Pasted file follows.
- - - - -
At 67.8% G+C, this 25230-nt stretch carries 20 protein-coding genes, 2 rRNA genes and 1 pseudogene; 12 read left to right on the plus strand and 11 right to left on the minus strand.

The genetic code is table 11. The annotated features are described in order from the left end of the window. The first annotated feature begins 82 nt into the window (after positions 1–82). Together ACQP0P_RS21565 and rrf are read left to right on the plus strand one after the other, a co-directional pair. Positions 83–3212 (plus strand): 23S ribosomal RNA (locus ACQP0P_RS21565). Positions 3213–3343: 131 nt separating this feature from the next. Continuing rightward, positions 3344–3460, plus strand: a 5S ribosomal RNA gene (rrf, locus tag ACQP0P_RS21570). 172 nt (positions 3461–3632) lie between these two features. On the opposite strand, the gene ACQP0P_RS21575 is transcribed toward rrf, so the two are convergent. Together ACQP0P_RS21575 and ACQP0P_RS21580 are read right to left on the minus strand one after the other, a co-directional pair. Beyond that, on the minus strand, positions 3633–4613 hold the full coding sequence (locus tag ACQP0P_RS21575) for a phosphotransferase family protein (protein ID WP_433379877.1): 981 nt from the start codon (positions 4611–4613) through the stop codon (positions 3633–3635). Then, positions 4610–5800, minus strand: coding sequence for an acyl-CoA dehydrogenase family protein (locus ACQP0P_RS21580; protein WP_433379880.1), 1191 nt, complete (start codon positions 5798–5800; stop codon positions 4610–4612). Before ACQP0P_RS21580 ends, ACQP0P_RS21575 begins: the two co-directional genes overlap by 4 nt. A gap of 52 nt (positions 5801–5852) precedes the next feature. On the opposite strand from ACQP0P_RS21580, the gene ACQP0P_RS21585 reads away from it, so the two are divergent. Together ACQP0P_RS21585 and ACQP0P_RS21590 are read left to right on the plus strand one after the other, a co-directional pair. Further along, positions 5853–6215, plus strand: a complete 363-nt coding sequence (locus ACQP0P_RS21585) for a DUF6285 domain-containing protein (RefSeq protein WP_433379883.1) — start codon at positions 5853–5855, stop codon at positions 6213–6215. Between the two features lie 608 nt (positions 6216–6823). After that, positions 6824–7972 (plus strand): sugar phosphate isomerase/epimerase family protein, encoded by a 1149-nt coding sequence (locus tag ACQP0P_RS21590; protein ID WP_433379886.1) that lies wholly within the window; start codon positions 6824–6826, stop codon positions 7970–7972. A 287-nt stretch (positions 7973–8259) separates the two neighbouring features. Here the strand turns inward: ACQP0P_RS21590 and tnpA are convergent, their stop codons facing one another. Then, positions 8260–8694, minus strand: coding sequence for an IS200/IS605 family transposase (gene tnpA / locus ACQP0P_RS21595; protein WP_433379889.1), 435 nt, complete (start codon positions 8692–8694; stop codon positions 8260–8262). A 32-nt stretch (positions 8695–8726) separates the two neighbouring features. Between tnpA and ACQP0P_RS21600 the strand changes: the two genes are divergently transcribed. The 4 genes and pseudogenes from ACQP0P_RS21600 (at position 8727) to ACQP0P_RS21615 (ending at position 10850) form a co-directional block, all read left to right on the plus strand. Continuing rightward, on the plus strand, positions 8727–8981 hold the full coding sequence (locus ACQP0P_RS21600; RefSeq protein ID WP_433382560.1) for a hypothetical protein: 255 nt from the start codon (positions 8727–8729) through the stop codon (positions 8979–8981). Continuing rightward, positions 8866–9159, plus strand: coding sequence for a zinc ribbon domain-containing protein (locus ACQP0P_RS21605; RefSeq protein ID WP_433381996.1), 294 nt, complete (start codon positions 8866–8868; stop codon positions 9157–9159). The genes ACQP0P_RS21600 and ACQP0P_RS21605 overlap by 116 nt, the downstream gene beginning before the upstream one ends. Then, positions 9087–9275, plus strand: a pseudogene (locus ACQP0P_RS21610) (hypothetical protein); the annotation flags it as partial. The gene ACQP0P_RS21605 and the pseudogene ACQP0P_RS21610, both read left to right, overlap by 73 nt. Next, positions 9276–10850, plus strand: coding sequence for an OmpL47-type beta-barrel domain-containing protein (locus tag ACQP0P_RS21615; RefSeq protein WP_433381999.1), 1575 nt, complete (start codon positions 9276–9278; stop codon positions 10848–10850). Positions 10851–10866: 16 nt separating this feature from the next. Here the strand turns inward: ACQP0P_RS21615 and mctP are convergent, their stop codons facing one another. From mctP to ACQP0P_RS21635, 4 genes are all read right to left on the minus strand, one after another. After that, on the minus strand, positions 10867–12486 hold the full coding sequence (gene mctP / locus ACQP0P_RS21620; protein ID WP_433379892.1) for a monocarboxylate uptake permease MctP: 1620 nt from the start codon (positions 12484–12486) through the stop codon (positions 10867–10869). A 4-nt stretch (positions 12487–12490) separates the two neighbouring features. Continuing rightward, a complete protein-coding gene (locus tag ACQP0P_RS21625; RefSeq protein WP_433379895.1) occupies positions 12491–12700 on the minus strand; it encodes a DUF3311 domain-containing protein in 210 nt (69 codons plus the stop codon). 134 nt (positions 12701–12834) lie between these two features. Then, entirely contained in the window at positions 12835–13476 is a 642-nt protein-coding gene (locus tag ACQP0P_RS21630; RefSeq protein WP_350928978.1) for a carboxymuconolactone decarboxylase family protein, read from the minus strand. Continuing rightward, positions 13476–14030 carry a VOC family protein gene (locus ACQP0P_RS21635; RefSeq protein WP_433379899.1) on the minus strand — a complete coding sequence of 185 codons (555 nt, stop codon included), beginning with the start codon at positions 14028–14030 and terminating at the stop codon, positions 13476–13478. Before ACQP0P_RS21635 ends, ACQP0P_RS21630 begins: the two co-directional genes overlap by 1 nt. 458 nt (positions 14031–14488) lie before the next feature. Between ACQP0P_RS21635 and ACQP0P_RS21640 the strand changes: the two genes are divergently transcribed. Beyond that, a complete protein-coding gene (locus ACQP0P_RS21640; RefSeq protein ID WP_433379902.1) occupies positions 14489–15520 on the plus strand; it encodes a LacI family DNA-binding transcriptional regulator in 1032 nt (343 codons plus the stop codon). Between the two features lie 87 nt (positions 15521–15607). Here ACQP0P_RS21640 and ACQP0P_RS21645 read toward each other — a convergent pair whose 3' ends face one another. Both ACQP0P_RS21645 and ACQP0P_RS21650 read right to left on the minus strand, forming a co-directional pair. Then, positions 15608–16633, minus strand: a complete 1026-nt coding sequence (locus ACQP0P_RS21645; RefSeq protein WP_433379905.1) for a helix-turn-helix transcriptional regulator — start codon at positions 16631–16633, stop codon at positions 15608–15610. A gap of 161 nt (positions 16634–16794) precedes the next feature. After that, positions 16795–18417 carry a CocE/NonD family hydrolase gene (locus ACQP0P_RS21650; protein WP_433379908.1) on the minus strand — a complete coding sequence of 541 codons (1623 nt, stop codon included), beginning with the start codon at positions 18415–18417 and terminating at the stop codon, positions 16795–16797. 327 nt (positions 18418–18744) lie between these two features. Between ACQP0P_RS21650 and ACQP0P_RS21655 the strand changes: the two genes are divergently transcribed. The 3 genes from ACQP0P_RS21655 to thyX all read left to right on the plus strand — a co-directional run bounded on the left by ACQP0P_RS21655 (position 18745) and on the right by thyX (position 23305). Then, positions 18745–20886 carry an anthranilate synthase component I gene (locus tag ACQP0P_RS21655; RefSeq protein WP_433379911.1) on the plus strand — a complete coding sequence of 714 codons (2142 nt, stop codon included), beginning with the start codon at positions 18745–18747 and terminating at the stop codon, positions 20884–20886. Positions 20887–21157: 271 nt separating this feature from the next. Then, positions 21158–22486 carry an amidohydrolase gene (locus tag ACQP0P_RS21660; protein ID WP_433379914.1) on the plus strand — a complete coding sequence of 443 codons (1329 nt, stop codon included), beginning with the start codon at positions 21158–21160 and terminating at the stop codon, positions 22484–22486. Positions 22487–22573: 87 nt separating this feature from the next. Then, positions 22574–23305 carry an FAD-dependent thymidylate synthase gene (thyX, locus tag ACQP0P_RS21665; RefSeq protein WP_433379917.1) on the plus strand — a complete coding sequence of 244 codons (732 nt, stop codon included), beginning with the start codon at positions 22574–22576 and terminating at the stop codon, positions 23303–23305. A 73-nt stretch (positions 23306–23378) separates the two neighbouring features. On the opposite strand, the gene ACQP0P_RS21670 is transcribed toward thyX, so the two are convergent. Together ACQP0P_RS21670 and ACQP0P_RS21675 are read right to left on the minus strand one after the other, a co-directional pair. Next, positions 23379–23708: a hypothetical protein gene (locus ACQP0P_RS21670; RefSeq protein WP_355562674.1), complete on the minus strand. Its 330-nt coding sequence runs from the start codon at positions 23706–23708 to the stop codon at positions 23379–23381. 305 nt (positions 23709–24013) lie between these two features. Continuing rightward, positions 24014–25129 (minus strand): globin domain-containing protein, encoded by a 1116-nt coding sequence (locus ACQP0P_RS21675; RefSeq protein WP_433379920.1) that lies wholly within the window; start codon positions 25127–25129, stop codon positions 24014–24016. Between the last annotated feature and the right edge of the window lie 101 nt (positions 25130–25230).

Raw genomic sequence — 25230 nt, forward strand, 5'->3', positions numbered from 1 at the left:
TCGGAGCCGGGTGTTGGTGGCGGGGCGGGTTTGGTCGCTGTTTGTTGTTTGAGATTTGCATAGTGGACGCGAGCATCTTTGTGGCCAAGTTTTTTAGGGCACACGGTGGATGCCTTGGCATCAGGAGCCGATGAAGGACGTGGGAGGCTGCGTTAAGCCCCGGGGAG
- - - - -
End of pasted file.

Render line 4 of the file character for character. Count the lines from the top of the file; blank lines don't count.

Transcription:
TCGGAGCCGGGTGTTGGTGGCGGGGCGGGTTTGGTCGCTGTTTGTTGTTTGAGATTTGCATAGTGGACGCGAGCATCTTTGTGGCCAAGTTTTTTAGGGCACACGGTGGATGCCTTGGCATCAGGAGCCGATGAAGGACGTGGGAGGCTGCGTTAAGCCCCGGGGAG